Go to http://generationaldynamics.com and read the free book “Generational Dynamics for Historians.” It will really give you a new way of understanding the current crisis and indeed, the entire span of history.

    Obama has certainly made a bad situation much worse, with all the wrong medicine. But he did come to power during a bad time, and the machinery that caused this crisis was already set into motion since at least the 1960s, and even before. · Aug 8 at 8:57pm

    Edited on Aug 08 at 08:58 pm

    Yes, I agree. But, we’re in for it, at any rate.

    • #24
  25. Profile Photo Contributor
    @PaulARahe
    liberal jim: Boehner had his chance and blew it. Instead of insisting on a vote for CCB in the Senate or that the Senate pass its own bill and send it to the house he abandoned the legislative process and entered in to closed door negotiations with O. Please note we are months into the process and O. still has not been force to put forward a written proposal. Now a 3 month saga will unfold. O has already inserted himself into the closed door super committee’s negotiation process. Look for a Republican on the committee to turn bipartisan and for some massive big government proposal to emerge, that will include more spending and tax hikes and for the GOP to be put into a position of “risking the future of the nation by voting against it”. Anyone who thinks they will see Republicans reversing this mess in 2012 are dreaming. All they have done for the last 20 years is make things worse more slowly. Expect nothing more. · Aug 9 at 8:11am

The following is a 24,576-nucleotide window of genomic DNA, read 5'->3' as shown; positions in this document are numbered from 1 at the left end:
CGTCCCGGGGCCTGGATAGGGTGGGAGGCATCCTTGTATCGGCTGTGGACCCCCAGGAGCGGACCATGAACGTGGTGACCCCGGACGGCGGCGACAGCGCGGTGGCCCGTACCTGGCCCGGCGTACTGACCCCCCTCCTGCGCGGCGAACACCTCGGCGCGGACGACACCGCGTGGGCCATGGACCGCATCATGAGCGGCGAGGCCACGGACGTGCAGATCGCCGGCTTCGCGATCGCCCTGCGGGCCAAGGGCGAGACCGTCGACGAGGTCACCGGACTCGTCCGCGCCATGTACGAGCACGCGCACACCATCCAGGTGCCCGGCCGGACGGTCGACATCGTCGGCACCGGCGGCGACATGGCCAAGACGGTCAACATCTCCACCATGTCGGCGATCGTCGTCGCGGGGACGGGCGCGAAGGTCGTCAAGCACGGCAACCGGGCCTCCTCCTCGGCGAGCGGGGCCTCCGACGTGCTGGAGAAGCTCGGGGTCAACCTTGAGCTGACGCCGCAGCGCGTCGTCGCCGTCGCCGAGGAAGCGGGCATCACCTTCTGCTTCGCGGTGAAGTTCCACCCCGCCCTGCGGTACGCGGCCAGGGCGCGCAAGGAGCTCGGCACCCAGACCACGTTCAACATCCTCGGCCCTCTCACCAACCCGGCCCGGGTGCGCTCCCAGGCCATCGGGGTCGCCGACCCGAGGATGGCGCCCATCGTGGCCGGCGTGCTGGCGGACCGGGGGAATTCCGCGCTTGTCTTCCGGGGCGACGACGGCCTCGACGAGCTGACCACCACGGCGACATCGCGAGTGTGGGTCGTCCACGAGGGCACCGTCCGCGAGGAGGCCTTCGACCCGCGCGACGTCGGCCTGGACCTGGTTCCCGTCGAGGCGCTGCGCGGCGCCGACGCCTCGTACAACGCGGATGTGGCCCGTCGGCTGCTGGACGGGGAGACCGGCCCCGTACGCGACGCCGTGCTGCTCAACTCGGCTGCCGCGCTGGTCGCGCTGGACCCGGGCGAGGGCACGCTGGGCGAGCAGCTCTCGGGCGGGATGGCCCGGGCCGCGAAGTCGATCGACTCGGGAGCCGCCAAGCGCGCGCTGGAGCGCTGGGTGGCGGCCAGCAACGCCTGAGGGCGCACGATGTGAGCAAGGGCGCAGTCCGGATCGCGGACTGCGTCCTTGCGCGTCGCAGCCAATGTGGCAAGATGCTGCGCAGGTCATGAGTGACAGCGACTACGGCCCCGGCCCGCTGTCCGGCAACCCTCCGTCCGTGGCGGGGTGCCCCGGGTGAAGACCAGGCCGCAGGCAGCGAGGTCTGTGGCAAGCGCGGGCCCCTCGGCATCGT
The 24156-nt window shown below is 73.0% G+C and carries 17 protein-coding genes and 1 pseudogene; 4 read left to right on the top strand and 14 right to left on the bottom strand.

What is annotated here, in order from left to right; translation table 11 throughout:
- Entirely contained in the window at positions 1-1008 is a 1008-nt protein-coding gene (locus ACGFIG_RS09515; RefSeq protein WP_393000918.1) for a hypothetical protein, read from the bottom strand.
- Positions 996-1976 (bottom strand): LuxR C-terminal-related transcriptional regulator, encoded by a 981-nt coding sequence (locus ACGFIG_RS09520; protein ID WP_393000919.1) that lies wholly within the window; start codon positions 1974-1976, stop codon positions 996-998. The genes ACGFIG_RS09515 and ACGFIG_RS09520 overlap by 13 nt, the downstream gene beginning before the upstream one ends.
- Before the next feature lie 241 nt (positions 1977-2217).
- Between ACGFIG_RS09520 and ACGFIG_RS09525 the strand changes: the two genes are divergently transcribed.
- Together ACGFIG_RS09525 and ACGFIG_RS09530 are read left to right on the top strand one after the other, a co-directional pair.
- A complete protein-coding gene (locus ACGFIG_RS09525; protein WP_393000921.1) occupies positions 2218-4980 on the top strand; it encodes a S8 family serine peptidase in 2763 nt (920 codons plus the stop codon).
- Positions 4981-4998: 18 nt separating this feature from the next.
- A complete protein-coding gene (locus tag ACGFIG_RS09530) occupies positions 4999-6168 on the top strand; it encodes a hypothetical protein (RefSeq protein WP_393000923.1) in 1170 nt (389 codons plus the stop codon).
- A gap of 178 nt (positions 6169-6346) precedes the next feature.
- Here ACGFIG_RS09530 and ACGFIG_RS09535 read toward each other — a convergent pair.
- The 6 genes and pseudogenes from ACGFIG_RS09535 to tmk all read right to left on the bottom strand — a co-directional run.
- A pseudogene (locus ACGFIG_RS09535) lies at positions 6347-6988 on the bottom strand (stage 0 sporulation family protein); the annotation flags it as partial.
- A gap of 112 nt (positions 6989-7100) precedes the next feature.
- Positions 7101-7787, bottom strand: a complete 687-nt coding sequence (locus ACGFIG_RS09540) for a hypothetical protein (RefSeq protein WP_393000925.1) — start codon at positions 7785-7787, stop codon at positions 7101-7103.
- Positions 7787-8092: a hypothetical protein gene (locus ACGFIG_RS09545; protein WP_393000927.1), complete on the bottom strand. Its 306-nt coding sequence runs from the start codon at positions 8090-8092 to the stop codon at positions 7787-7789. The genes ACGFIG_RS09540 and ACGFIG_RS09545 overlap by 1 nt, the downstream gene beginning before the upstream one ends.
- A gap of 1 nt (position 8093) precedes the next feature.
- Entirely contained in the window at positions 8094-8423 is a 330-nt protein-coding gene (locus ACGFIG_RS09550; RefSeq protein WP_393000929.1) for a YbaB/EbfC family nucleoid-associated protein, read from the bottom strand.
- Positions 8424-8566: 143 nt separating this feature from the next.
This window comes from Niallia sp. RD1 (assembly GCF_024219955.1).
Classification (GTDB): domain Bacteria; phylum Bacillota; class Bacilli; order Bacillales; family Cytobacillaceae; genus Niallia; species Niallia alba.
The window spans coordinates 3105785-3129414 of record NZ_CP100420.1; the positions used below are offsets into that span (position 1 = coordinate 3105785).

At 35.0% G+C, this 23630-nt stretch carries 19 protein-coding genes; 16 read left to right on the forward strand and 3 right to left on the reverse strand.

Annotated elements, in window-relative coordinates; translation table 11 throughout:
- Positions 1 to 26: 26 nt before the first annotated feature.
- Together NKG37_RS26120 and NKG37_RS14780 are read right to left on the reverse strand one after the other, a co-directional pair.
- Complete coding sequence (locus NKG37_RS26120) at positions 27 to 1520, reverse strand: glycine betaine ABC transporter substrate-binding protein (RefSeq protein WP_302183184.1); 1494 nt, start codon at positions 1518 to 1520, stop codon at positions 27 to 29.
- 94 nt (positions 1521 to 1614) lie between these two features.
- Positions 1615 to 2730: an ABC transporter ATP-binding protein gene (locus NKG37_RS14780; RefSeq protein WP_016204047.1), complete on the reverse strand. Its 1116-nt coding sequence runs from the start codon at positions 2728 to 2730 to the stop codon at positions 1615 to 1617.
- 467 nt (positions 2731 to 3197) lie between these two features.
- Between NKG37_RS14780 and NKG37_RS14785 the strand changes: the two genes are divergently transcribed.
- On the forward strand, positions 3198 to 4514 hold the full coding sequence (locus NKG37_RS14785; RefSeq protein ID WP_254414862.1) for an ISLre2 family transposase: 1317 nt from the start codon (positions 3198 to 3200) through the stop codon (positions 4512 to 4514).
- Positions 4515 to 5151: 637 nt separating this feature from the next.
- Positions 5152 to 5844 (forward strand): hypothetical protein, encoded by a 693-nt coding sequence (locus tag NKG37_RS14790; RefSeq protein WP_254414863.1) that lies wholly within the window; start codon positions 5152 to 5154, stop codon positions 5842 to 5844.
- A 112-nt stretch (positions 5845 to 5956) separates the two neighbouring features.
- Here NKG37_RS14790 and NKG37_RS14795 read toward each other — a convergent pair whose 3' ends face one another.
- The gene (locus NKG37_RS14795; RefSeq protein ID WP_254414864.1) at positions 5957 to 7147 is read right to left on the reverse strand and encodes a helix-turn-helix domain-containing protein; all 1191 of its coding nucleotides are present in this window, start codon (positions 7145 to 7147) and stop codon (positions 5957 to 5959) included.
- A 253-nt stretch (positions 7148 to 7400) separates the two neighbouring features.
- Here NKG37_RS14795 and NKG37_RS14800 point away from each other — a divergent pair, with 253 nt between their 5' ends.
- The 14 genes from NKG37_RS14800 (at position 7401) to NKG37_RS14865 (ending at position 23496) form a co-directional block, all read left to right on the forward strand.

O, you of little faith! Obama still has more leverage than the Republicans. He has the Senate and the Presidency.

    • #25
  26. Profile Photo Contributor
    @PaulARahe

    To do much of anything, the Republicans must win the argument concerning the deficit and the entitlements state and win it decisively. What is going on is an elaborate chess game, and public sentiment is what is at stake. The matter will be settled one way or the other in the 2012 elections — for the Republicans will become hostage to their own rhetoric. As things stand, they are winning the battle for public opinion. The chance you attribute to Boehner he did not possess. So he blew nothing. Now, thanks to the S&P ratings, he may have a shot. But that is not clear. You are right, liberal jim, on one thing. The saga will unfold.

    • #26
  27. Profile Photo Member
    @AaronMiller
    Paul A. Rahe

    liberal jim: Boehner had his chance and blew it.

    O, you of little faith! Obama still has more leverage than the Republicans. He has the Senate and the Presidency.

    And Republicans control the House! That is a position of power, not of weakness. Republicans already had the power to stop government spending dead in its tracks. They refused to use that power.